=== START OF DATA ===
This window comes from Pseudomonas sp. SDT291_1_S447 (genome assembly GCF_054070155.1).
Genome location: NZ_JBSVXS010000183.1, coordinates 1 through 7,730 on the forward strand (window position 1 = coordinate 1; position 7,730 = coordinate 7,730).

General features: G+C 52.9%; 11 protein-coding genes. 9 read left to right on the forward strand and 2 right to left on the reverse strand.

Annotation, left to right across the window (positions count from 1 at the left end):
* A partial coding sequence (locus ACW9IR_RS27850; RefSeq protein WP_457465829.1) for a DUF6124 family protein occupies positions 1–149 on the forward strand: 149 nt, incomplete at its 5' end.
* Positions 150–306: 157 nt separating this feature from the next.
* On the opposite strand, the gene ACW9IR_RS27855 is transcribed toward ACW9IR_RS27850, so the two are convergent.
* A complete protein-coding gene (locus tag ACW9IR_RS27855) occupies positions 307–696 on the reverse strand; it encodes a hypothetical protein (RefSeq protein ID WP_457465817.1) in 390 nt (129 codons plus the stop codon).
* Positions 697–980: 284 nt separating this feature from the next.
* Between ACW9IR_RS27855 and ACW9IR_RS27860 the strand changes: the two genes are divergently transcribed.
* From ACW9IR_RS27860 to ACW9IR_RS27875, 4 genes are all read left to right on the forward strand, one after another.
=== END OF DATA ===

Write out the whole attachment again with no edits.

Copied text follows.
This window comes from Pseudomonas sp. SDT291_1_S447 (genome assembly GCF_054070155.1).
Genome location: NZ_JBSVXS010000183.1, coordinates 1 through 7,730 on the forward strand (window position 1 = coordinate 1; position 7,730 = coordinate 7,730).

General features: G+C 52.9%; 11 protein-coding genes. 9 read left to right on the forward strand and 2 right to left on the reverse strand.

Annotation, left to right across the window (positions count from 1 at the left end):
* A partial coding sequence (locus ACW9IR_RS27850; RefSeq protein WP_457465829.1) for a DUF6124 family protein occupies positions 1–149 on the forward strand: 149 nt, incomplete at its 5' end.
* Positions 150–306: 157 nt separating this feature from the next.
* On the opposite strand, the gene ACW9IR_RS27855 is transcribed toward ACW9IR_RS27850, so the two are convergent.
* A complete protein-coding gene (locus tag ACW9IR_RS27855) occupies positions 307–696 on the reverse strand; it encodes a hypothetical protein (RefSeq protein ID WP_457465817.1) in 390 nt (129 codons plus the stop codon).
* Positions 697–980: 284 nt separating this feature from the next.
* Between ACW9IR_RS27855 and ACW9IR_RS27860 the strand changes: the two genes are divergently transcribed.
* From ACW9IR_RS27860 to ACW9IR_RS27875, 4 genes are all read left to right on the forward strand, one after another.